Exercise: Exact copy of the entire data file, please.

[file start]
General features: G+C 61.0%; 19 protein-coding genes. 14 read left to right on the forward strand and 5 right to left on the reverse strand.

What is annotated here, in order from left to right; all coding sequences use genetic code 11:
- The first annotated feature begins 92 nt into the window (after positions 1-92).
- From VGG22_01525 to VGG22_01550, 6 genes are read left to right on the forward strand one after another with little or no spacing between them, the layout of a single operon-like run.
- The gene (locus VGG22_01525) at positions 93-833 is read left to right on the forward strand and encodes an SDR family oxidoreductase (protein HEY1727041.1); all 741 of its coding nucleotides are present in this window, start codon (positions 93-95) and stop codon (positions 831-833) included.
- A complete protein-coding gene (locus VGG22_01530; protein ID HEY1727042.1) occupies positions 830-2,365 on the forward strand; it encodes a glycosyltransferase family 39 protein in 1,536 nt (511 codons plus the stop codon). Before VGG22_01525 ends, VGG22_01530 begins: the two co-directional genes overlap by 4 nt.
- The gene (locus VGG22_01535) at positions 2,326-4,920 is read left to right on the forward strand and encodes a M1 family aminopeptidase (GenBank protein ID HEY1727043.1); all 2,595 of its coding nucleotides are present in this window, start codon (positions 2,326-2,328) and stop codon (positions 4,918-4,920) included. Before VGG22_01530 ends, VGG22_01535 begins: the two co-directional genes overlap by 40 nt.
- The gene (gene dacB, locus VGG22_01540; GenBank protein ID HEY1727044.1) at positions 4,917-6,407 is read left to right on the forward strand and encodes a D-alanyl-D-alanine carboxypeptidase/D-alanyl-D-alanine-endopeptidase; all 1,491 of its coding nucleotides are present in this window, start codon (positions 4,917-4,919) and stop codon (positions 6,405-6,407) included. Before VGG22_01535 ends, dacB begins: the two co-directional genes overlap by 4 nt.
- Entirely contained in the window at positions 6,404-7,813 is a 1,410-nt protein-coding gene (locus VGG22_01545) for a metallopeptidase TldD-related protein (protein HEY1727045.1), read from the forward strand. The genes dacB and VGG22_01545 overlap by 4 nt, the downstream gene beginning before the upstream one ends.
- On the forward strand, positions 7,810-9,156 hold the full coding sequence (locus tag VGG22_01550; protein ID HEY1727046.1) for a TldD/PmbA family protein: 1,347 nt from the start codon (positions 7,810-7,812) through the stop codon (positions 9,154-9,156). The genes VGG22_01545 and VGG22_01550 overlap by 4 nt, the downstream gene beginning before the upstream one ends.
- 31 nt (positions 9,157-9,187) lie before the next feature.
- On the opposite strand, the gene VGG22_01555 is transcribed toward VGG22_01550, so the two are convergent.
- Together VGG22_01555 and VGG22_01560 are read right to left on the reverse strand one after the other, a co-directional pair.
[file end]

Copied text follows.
General features: G+C 61.0%; 19 protein-coding genes. 14 read left to right on the forward strand and 5 right to left on the reverse strand.

What is annotated here, in order from left to right; all coding sequences use genetic code 11:
- The first annotated feature begins 92 nt into the window (after positions 1-92).
- From VGG22_01525 to VGG22_01550, 6 genes are read left to right on the forward strand one after another with little or no spacing between them, the layout of a single operon-like run.
- The gene (locus VGG22_01525) at positions 93-833 is read left to right on the forward strand and encodes an SDR family oxidoreductase (protein HEY1727041.1); all 741 of its coding nucleotides are present in this window, start codon (positions 93-95) and stop codon (positions 831-833) included.
- A complete protein-coding gene (locus VGG22_01530; protein ID HEY1727042.1) occupies positions 830-2,365 on the forward strand; it encodes a glycosyltransferase family 39 protein in 1,536 nt (511 codons plus the stop codon). Before VGG22_01525 ends, VGG22_01530 begins: the two co-directional genes overlap by 4 nt.
- The gene (locus VGG22_01535) at positions 2,326-4,920 is read left to right on the forward strand and encodes a M1 family aminopeptidase (GenBank protein ID HEY1727043.1); all 2,595 of its coding nucleotides are present in this window, start codon (positions 2,326-2,328) and stop codon (positions 4,918-4,920) included. Before VGG22_01530 ends, VGG22_01535 begins: the two co-directional genes overlap by 40 nt.
- The gene (gene dacB, locus VGG22_01540; GenBank protein ID HEY1727044.1) at positions 4,917-6,407 is read left to right on the forward strand and encodes a D-alanyl-D-alanine carboxypeptidase/D-alanyl-D-alanine-endopeptidase; all 1,491 of its coding nucleotides are present in this window, start codon (positions 4,917-4,919) and stop codon (positions 6,405-6,407) included. Before VGG22_01535 ends, dacB begins: the two co-directional genes overlap by 4 nt.
- Entirely contained in the window at positions 6,404-7,813 is a 1,410-nt protein-coding gene (locus VGG22_01545) for a metallopeptidase TldD-related protein (protein HEY1727045.1), read from the forward strand. The genes dacB and VGG22_01545 overlap by 4 nt, the downstream gene beginning before the upstream one ends.
- On the forward strand, positions 7,810-9,156 hold the full coding sequence (locus tag VGG22_01550; protein ID HEY1727046.1) for a TldD/PmbA family protein: 1,347 nt from the start codon (positions 7,810-7,812) through the stop codon (positions 9,154-9,156). The genes VGG22_01545 and VGG22_01550 overlap by 4 nt, the downstream gene beginning before the upstream one ends.
- 31 nt (positions 9,157-9,187) lie before the next feature.
- On the opposite strand, the gene VGG22_01555 is transcribed toward VGG22_01550, so the two are convergent.
- Together VGG22_01555 and VGG22_01560 are read right to left on the reverse strand one after the other, a co-directional pair.